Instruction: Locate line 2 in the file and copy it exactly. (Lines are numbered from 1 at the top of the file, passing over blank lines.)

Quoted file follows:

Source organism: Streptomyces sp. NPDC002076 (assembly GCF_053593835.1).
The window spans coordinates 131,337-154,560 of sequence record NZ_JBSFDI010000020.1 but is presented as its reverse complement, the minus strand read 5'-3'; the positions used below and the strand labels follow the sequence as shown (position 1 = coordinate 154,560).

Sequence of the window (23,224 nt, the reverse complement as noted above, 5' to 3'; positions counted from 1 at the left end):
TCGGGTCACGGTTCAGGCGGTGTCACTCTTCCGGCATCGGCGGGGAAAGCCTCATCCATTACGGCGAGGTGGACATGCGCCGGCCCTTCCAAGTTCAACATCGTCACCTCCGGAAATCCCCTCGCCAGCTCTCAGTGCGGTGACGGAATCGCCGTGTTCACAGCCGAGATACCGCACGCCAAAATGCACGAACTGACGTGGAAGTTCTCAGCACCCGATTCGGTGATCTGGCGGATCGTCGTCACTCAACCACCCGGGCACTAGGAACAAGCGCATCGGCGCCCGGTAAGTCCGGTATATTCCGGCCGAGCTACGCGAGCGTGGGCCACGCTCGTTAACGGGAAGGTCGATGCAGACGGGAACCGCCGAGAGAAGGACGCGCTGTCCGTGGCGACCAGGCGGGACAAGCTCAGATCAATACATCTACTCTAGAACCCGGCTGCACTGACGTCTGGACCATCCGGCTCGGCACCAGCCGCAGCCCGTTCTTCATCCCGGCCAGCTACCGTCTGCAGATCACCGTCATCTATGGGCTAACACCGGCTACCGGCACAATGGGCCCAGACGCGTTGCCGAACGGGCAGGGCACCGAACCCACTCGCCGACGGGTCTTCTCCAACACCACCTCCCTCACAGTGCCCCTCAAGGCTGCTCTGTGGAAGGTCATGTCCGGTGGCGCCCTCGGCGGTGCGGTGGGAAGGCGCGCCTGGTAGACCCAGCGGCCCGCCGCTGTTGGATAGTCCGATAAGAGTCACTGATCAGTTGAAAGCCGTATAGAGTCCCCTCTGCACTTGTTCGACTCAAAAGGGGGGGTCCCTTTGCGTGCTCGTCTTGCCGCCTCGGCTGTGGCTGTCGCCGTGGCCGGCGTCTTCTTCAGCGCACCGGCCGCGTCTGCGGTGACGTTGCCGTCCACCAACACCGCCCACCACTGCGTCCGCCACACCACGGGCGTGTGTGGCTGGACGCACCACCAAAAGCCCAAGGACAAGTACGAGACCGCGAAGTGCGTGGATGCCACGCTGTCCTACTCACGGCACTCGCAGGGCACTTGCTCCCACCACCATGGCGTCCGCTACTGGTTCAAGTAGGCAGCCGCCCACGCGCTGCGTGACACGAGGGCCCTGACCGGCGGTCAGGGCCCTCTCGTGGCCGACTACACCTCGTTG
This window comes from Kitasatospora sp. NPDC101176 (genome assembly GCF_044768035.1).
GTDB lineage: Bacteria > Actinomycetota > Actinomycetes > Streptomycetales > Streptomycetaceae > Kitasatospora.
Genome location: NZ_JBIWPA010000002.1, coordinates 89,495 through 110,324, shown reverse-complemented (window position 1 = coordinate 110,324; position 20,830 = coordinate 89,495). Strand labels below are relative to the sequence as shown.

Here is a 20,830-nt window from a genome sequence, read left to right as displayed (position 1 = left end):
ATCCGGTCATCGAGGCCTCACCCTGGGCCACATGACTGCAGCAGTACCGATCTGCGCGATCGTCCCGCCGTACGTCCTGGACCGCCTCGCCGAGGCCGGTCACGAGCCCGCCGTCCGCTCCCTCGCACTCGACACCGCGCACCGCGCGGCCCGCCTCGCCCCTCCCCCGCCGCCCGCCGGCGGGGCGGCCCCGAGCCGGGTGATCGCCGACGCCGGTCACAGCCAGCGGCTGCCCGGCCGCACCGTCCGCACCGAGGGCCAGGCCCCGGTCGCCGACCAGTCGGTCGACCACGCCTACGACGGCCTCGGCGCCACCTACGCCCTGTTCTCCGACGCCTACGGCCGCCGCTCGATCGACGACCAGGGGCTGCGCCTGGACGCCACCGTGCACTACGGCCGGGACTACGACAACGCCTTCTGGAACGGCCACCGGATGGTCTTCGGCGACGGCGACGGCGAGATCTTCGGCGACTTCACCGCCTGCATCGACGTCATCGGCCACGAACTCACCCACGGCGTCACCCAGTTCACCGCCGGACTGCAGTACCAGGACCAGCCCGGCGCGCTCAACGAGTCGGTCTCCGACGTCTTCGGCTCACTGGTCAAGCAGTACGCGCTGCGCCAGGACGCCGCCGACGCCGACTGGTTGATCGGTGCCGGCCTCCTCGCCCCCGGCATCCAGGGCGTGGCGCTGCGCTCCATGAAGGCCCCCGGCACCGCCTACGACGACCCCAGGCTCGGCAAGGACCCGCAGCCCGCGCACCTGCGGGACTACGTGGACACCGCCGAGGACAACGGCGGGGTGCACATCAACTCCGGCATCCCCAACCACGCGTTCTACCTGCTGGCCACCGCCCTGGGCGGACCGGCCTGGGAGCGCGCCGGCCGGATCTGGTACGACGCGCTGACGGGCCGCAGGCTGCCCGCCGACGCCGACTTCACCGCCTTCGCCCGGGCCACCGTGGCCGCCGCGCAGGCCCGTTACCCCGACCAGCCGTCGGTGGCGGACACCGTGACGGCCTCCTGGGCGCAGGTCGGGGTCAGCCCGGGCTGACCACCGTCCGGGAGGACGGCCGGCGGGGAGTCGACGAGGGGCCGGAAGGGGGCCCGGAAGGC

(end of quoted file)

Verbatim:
The window spans coordinates 131,337-154,560 of sequence record NZ_JBSFDI010000020.1 but is presented as its reverse complement, the minus strand read 5'-3'; the positions used below and the strand labels follow the sequence as shown (position 1 = coordinate 154,560).